“Live Your Values” | Amanda Brown Lierman

Posted on October 25, 2021

Wine is political. Isn’t everything?

To encourage a healthy cross-fertilization of ideas and forward thinking in the wine world and beyond, we introduce a new interview series spotlighting powerful leadership outside of the beverage industry. Our inaugural piece features insight from Amanda Brown Lierman, Executive Director of the membership-based platform for women’s activism, Supermajority.

"You are in a position to do things differently ... Be aware of the disparities, and also your power to address them."

Founded by Cecile Richards (Planned Parenthood), Alicia Garza (Black Futures Lab) and Ai-jen Poo (National Domestic Workers Alliance) Supermajority emerged from a vision connecting women of all races, geographies, and backgrounds together to organize for shared values. In short, solidarity can create real change. Sign up to join their thriving community, and get $10 off your first Woman-Owned Wineries wine delivery!

Supermajority is built with a mission to create a world where “women’s equity is a given”. What is most urgently needed to realize this vision? 

We need to listen to women. First and foremost. No one knows what we need for ourselves and our families better than we do. And as the majority of voters in this country, our government should represent us too.

Right now, women across the country are organizing and demanding access to quality health care, affordable child care, equal pay, paid leave and more; we are demanding systemic change and permanent solutions. The pandemic hit women, especially women of color, hard; and we need to see opportunity, not just recovery. It is past time for our elected officials and decision makers to take action and ensure that the resources that women need to thrive are available.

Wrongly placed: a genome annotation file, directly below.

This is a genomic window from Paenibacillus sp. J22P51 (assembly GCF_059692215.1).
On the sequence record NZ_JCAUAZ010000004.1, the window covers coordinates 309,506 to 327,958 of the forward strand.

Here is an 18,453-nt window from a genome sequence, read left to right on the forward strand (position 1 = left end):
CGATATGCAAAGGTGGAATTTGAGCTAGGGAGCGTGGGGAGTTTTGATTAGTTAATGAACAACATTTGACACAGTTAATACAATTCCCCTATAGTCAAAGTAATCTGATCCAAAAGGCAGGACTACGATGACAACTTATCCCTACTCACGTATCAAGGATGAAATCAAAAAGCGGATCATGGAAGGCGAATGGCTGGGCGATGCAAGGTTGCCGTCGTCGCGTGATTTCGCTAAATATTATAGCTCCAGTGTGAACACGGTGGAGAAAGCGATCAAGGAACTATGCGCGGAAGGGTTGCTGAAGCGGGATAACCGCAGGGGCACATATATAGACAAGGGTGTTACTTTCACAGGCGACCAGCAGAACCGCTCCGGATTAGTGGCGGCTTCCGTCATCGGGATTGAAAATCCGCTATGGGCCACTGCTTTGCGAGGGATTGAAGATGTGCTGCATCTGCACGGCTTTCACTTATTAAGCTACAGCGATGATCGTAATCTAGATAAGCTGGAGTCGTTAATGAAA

Many of our followers are women business owners. What practical steps can these folks take to help ensure they are building a more equitable workplace and world?

I know well the challenges that women business owners face; I watched my mom navigate entrepreneurship and connected with thousands of women during my time at the National Women’s Business Council. We all know that diversity is good and it’s good for business. Here are a few reminders:

  • Make the commitment. It can’t be a one-time campaign or hire. Train your team on equitable practices, and to help you spot blind spots.
  • Listen and lead with empathy. Invest in your team, and they will invest in you/your business. Be open to feedback and to change. Build a culture where your team feels valued and respected.
  • Live your values. You are in a position to do things differently. Equal pay for equal work. Representation and inclusion. Be aware of the disparities, and also your power to address them.

What key lesson(s) have you learned on your journey as a leader?

I have learned so much on my journey, and oftentimes reflect upon the lessons learned from my mistakes. One important lesson is to accept feedback with two ears, a closed mouth, and grace. Sometimes it can be hard to hear about what isn’t working when you have dedicated so much time and energy into a project. You have a lot of sweat equity in your business. But it’s important to create a culture of feedback and innovation, so you have the opportunity to listen and learn and make adjustments as necessary. Conflict can be good, and even transformative. New and different perspectives make you, your product, and your business better.

Who inspires you most and why?

My best friend, now angel, Meleia Willis-Starbuck inspires me. I met her during my freshman year in college. She was wordly, opinionated, outspoken, strong-willed, and deeply committed to social justice. Meleia was tragically shot and killed the summer before our junior year. Yet, to this day, her influence is still present in everything I do. She helped me find my own voice and step into my own—with confidence.

What’s in your glass at the end of the day? 

A glass of Vinho Verde would be my choice, though it doesn’t happen often enough. More regularly, I’m drinking the half-drunk seltzer water that one of my kids opened at dinner!